Parks, Parents Differ On Skateboard Park

People spoke out for and against a park at a hearing by Skokie-Morton Grove School District 69 and the Skokie Park District.


With some parents opposing a skateboard park at Lincoln Junior High School and the Skokie Park District and other parents and groups supporting it, a decision on whether to build the skate park will not be made until later this month.

About 90 people came to a public hearing on the skate park Wednesday, with many stepping to the microphone to express their views. 

Michelle Tuft, superintendent of recreation and facilities for the Skokie Park District, started the session with an overview of the plans, saying there's a need for a safe place for growing numbers of skateboarders to do their thing.


"Skaters are forced to use streets and parking areas due to a lack of facilities," she said, adding that if a community doesn't have a skate park, then the whole community is a skate park. 

Patty O'Malley, a parent in Skokie-Morton Grove District 69, said she wasn't against a skate park, but felt Lincoln Junior High was the wrong place for it. She expressed legal and security concerns, according to the Skokie Review, and also said it had no benefit for the school district. 

Carolyn Anthony, director of the Skokie Public Library, said skateboarders often ply their craft in the library parking lot where motorists are driving, and she fears one of them will get hit, according to TribLocal. 

Skateboarders who want to skate in a skate park now have to travel to Park Ridge's Hinckley Park or one of two skateboard parks in Glenview. The Niles Park District is considering building a skate park

If approved, three governments--the park district, School District 69 and the village of Skokie--would form an intergovernmental agreement to build and run it. The village would contribute $250,000 for contruction, the park district would oversee maintenance and the school district would provide the land.

 Construction could start next spring.

Mike Reid October 09, 2012 at 12:36 PM
In addition to the $250K in TIF funds, the Skokie Park District will also be infusing a substanial amount of money to ensure the facility is up to our standards. Regarding the issue of a facility open to the public on a school's property, this already exists in Skokie. Skokie Park District has a playground on the Jane Stenson school property, and there is a running track at Old Orchard Jr High, both in Dist 68, both open to the public, with no threat to safety or legal concerns. Mike Reid President, Skokie Park District Board of Commissioners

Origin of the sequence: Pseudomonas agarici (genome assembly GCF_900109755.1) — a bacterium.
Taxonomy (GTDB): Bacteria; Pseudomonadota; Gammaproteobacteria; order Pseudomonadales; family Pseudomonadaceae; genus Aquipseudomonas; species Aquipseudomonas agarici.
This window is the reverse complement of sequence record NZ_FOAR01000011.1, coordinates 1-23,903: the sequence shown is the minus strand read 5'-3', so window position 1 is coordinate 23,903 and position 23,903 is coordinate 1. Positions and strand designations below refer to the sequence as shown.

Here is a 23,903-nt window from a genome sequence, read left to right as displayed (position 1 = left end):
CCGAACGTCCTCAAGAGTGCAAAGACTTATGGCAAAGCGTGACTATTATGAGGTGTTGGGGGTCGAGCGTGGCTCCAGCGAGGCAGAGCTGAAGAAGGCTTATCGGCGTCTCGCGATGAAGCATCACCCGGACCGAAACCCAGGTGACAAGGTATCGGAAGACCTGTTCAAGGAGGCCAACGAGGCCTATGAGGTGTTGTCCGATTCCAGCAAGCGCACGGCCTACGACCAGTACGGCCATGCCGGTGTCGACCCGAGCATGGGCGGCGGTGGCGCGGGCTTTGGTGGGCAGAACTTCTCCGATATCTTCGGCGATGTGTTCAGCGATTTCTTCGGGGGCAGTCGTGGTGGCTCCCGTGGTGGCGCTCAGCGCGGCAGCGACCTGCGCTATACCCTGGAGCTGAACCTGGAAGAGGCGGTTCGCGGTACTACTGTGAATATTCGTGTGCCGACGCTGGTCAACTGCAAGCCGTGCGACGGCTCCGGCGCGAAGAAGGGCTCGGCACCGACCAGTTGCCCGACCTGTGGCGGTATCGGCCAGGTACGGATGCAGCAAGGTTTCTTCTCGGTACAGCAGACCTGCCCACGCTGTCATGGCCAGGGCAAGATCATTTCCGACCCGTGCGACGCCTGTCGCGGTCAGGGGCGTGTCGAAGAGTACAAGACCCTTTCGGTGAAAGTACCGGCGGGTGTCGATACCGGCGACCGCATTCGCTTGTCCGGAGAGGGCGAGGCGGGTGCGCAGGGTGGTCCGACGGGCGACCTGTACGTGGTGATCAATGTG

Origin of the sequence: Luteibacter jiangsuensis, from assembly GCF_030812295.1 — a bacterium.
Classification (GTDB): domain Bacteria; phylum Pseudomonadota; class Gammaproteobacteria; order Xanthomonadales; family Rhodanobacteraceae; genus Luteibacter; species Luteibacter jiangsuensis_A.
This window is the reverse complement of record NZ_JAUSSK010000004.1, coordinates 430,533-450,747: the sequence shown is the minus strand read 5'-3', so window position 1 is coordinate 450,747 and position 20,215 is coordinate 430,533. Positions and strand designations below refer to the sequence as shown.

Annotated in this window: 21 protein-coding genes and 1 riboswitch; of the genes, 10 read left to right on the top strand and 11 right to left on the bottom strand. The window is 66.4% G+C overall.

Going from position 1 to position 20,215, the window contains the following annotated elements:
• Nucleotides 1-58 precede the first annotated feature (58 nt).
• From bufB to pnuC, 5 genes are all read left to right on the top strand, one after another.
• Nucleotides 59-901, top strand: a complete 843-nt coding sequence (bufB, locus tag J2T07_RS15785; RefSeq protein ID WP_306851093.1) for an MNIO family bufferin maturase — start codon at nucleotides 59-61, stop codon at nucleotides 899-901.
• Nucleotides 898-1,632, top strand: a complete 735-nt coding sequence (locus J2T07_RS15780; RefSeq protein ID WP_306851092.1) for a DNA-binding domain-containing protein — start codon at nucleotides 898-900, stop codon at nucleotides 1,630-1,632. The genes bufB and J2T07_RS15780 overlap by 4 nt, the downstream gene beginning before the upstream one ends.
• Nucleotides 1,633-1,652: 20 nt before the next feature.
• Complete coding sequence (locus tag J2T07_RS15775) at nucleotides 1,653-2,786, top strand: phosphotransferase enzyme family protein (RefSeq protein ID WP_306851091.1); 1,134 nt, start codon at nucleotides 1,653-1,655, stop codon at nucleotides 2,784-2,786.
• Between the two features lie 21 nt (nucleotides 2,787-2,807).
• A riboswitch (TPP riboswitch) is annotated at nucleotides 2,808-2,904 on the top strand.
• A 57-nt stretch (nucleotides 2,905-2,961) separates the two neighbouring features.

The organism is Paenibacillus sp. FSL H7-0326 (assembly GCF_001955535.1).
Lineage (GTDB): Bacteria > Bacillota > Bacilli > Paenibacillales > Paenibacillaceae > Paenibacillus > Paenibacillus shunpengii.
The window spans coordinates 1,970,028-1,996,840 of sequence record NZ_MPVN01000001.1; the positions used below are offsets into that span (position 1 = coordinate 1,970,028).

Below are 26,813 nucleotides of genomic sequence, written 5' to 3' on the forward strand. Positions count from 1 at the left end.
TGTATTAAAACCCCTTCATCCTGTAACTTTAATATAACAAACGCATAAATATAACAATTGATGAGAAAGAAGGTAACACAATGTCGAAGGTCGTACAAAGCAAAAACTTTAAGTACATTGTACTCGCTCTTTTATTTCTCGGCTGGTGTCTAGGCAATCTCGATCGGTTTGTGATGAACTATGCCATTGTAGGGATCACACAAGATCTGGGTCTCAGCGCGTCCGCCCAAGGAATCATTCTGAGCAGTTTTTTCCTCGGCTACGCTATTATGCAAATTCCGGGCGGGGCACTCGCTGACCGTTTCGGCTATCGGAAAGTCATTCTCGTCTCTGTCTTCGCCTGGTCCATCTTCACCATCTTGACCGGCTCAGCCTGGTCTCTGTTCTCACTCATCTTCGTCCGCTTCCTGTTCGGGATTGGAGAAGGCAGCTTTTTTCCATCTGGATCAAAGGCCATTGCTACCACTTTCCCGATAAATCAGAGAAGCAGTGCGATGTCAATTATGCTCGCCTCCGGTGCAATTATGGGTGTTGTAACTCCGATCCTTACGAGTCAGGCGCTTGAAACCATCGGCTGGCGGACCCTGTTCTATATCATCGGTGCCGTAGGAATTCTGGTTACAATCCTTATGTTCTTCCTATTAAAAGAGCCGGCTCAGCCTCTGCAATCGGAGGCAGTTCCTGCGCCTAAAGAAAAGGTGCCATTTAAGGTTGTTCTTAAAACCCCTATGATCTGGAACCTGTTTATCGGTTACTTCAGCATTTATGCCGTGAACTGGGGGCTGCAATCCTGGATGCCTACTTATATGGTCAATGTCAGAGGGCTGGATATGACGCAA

David Zornig October 09, 2012 at 12:44 PM
The Village should consider building the skate park on the South side of Oakton St., on the stretch of vacant land around the CTA maintenance yard and golf park. It is easy to reach by the 97 bus, near the Shred Shop which supports the sport, and where and the kids hang anyway. It is a far less populated area, so public safety concerns with daily auto traffic within the library parking lot would not be an issue. It's near McCracken School, so there would still be a draw to make it successful. Surely a partnership could be reached with the lands owners, since it has gone unused for decades. A defunct radio station used to operate from that area.
LK October 09, 2012 at 01:11 PM
So Mr. Reid, are you saying that the Skokie Park District paid for and maintains the playground and track in District 68?
Cynthia Schafer October 09, 2012 at 01:24 PM
The Skaters use Old Orchard Jr High at night. The sound of the skateboards hitting the cement echoes and makes a lot of noise. They definitely need a park.
Carmen October 09, 2012 at 02:42 PM
So skateboarders are going to come from miles around to use the skatepark? Unlikely; you'll still have them on the street where they are used to boarding. I echo Zornig's comment about putting the park near the Shred Shop because that's their type of business and what their attraction is in the first place. TIF funds are supposed to be for retail redevelopment that pays tax to the community NOT an amusement park to a select few on school property.